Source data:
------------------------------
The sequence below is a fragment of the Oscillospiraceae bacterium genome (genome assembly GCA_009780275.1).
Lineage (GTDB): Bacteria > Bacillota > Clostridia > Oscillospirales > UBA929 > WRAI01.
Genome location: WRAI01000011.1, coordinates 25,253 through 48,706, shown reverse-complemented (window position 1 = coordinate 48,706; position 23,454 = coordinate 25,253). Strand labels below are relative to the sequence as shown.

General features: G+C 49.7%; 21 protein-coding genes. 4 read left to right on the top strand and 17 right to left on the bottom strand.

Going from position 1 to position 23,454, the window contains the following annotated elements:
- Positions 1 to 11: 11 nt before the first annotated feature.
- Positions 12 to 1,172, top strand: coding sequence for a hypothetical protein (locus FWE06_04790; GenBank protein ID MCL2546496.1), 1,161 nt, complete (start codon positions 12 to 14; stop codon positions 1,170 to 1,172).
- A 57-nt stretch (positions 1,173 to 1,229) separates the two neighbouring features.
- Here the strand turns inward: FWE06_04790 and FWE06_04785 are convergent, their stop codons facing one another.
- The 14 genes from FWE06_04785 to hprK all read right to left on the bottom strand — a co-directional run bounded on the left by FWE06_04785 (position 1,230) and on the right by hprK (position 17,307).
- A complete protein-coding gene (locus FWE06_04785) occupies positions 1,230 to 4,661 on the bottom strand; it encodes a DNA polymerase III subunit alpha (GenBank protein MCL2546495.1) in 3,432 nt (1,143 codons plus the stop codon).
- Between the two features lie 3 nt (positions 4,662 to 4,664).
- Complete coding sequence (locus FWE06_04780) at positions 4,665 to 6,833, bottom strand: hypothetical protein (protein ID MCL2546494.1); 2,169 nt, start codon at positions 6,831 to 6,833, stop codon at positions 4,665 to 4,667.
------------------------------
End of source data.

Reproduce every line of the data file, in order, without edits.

The sequence below is a fragment of the Oscillospiraceae bacterium genome (genome assembly GCA_009780275.1).
Lineage (GTDB): Bacteria > Bacillota > Clostridia > Oscillospirales > UBA929 > WRAI01.
Genome location: WRAI01000011.1, coordinates 25,253 through 48,706, shown reverse-complemented (window position 1 = coordinate 48,706; position 23,454 = coordinate 25,253). Strand labels below are relative to the sequence as shown.

General features: G+C 49.7%; 21 protein-coding genes. 4 read left to right on the top strand and 17 right to left on the bottom strand.

Going from position 1 to position 23,454, the window contains the following annotated elements:
- Positions 1 to 11: 11 nt before the first annotated feature.
- Positions 12 to 1,172, top strand: coding sequence for a hypothetical protein (locus FWE06_04790; GenBank protein ID MCL2546496.1), 1,161 nt, complete (start codon positions 12 to 14; stop codon positions 1,170 to 1,172).
- A 57-nt stretch (positions 1,173 to 1,229) separates the two neighbouring features.
- Here the strand turns inward: FWE06_04790 and FWE06_04785 are convergent, their stop codons facing one another.
- The 14 genes from FWE06_04785 to hprK all read right to left on the bottom strand — a co-directional run bounded on the left by FWE06_04785 (position 1,230) and on the right by hprK (position 17,307).
- A complete protein-coding gene (locus FWE06_04785) occupies positions 1,230 to 4,661 on the bottom strand; it encodes a DNA polymerase III subunit alpha (GenBank protein MCL2546495.1) in 3,432 nt (1,143 codons plus the stop codon).
- Between the two features lie 3 nt (positions 4,662 to 4,664).
- Complete coding sequence (locus FWE06_04780) at positions 4,665 to 6,833, bottom strand: hypothetical protein (protein ID MCL2546494.1); 2,169 nt, start codon at positions 6,831 to 6,833, stop codon at positions 4,665 to 4,667.